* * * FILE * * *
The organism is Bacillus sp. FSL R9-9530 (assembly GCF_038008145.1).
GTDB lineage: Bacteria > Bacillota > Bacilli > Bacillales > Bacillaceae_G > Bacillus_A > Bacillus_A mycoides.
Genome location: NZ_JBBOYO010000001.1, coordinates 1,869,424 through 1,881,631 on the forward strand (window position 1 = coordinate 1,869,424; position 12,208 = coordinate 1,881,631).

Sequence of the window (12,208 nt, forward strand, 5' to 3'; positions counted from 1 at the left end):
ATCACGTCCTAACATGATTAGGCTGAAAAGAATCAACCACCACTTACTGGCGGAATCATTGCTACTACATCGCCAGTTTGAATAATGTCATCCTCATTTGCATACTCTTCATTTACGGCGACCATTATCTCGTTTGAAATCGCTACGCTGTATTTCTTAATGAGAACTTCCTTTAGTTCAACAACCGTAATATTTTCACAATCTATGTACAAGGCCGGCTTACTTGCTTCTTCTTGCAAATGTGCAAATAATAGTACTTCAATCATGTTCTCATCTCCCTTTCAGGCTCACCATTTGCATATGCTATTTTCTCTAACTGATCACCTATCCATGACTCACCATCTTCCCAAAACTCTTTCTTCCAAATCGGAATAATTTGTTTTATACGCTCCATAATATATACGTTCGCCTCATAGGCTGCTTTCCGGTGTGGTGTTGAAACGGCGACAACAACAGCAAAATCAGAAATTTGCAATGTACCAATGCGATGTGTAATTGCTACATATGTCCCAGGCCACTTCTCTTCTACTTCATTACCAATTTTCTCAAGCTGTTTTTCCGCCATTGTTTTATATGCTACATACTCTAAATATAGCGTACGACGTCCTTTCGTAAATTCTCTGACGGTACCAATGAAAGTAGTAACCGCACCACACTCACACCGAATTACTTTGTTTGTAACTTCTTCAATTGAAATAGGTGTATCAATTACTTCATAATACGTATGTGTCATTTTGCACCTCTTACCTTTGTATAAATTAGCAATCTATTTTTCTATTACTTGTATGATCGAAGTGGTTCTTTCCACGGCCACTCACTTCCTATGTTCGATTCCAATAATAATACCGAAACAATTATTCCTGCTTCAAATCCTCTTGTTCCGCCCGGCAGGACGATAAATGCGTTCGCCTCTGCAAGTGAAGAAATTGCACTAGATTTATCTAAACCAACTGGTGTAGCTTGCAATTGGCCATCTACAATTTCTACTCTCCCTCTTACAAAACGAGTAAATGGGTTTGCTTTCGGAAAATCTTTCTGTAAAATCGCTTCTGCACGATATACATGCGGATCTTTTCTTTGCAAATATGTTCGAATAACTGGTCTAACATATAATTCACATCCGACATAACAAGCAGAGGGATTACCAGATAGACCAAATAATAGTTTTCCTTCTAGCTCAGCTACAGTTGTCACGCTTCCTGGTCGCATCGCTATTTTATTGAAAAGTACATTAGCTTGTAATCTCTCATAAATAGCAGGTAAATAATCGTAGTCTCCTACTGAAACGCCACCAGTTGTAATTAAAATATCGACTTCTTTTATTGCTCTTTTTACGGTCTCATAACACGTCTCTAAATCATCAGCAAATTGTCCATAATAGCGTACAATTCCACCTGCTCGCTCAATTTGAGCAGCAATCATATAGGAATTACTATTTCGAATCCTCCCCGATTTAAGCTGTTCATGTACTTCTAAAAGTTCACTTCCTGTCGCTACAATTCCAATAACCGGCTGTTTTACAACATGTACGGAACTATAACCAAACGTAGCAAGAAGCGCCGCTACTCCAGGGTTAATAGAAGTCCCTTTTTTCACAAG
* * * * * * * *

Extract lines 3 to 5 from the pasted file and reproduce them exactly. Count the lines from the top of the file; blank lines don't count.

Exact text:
Genome location: NZ_JBBOYO010000001.1, coordinates 1,869,424 through 1,881,631 on the forward strand (window position 1 = coordinate 1,869,424; position 12,208 = coordinate 1,881,631).

Sequence of the window (12,208 nt, forward strand, 5' to 3'; positions counted from 1 at the left end):
ATCACGTCCTAACATGATTAGGCTGAAAAGAATCAACCACCACTTACTGGCGGAATCATTGCTACTACATCGCCAGTTTGAATAATGTCATCCTCATTTGCATACTCTTCATTTACGGCGACCATTATCTCGTTTGAAATCGCTACGCTGTATTTCTTAATGAGAACTTCCTTTAGTTCAACAACCGTAATATTTTCACAATCTATGTACAAGGCCGGCTTACTTGCTTCTTCTTGCAAATGTGCAAATAATAGTACTTCAATCATGTTCTCATCTCCCTTTCAGGCTCACCATTTGCATATGCTATTTTCTCTAACTGATCACCTATCCATGACTCACCATCTTCCCAAAACTCTTTCTTCCAAATCGGAATAATTTGTTTTATACGCTCCATAATATATACGTTCGCCTCATAGGCTGCTTTCCGGTGTGGTGTTGAAACGGCGACAACAACAGCAAAATCAGAAATTTGCAATGTACCAATGCGATGTGTAATTGCTACATATGTCCCAGGCCACTTCTCTTCTACTTCATTACCAATTTTCTCAAGCTGTTTTTCCGCCATTGTTTTATATGCTACATACTCTAAATATAGCGTACGACGTCCTTTCGTAAATTCTCTGACGGTACCAATGAAAGTAGTAACCGCACCACACTCACACCGAATTACTTTGTTTGTAACTTCTTCAATTGAAATAGGTGTATCAATTACTTCATAATACGTATGTGTCATTTTGCACCTCTTACCTTTGTATAAATTAGCAATCTATTTTTCTATTACTTGTATGATCGAAGTGGTTCTTTCCACGGCCACTCACTTCCTATGTTCGATTCCAATAATAATACCGAAACAATTATTCCTGCTTCAAATCCTCTTGTTCCGCCCGGCAGGACGATAAATGCGTTCGCCTCTGCAAGTGAAGAAATTGCACTAGATTTATCTAAACCAACTGGTGTAGCTTGCAATTGGCCATCTACAATTTCTACTCTCCCTCTTACAAAACGAGTAAATGGGTTTGCTTTCGGAAAATCTTTCTGTAAAATCGCTTCTGCACGATATACATGCGGATCTTTTCTTTGCAAATATGTTCGAATAACTGGTCTAACATATAATTCACATCCGACATAACAAGCAGAGGGATTACCAGATAGACCAAATAATAGTTTTCCTTCTAGCTCAGCTACAGTTGTCACGCTTCCTGGTCGCATCGCTATTTTATTGAAAAGTACATTAGCTTGTAATCTCTCATAAATAGCAGGTAAATAATCGTAGTCTCCTACTGAAACGCCACCAGTTGTAATTAAAATATCGACTTCTTTTATTGCTCTTTTTACGGTCTCATAACACGTCTCTAAATCATCAGCAAATTGTCCATAATAGCGTACAATTCCACCTGCTCGCTCAATTTGAGCAGCAATCATATAGGAATTACTATTTCGAATCCTCCCCGATTTAAGCTGTTCATGTACTTCTAAAAGTTCACTTCCTGTCGCTACAATTCCAATAACCGGCTGTTTTACAACATGTACGGAACTATAACCAAACGTAGCAAGAAGCGCCGCTACTCCAGGGTTAATAGAAGTCCCTTTTTTCACAAG